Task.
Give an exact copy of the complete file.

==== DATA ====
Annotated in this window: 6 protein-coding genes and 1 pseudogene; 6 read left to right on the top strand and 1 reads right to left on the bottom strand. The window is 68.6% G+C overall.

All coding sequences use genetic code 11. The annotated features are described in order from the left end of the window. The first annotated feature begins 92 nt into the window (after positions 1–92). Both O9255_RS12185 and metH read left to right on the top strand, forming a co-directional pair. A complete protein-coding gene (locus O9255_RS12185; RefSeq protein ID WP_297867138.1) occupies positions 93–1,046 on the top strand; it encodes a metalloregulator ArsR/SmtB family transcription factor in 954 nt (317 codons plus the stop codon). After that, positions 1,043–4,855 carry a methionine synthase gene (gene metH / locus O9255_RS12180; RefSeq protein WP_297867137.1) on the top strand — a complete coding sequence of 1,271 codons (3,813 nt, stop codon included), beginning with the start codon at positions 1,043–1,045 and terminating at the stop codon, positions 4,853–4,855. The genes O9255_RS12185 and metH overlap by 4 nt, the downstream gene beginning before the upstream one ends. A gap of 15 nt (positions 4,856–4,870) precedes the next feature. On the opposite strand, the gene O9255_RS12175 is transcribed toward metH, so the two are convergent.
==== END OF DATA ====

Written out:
Annotated in this window: 6 protein-coding genes and 1 pseudogene; 6 read left to right on the top strand and 1 reads right to left on the bottom strand. The window is 68.6% G+C overall.

All coding sequences use genetic code 11. The annotated features are described in order from the left end of the window. The first annotated feature begins 92 nt into the window (after positions 1–92). Both O9255_RS12185 and metH read left to right on the top strand, forming a co-directional pair. A complete protein-coding gene (locus O9255_RS12185; RefSeq protein ID WP_297867138.1) occupies positions 93–1,046 on the top strand; it encodes a metalloregulator ArsR/SmtB family transcription factor in 954 nt (317 codons plus the stop codon). After that, positions 1,043–4,855 carry a methionine synthase gene (gene metH / locus O9255_RS12180; RefSeq protein WP_297867137.1) on the top strand — a complete coding sequence of 1,271 codons (3,813 nt, stop codon included), beginning with the start codon at positions 1,043–1,045 and terminating at the stop codon, positions 4,853–4,855. The genes O9255_RS12185 and metH overlap by 4 nt, the downstream gene beginning before the upstream one ends. A gap of 15 nt (positions 4,856–4,870) precedes the next feature. On the opposite strand, the gene O9255_RS12175 is transcribed toward metH, so the two are convergent.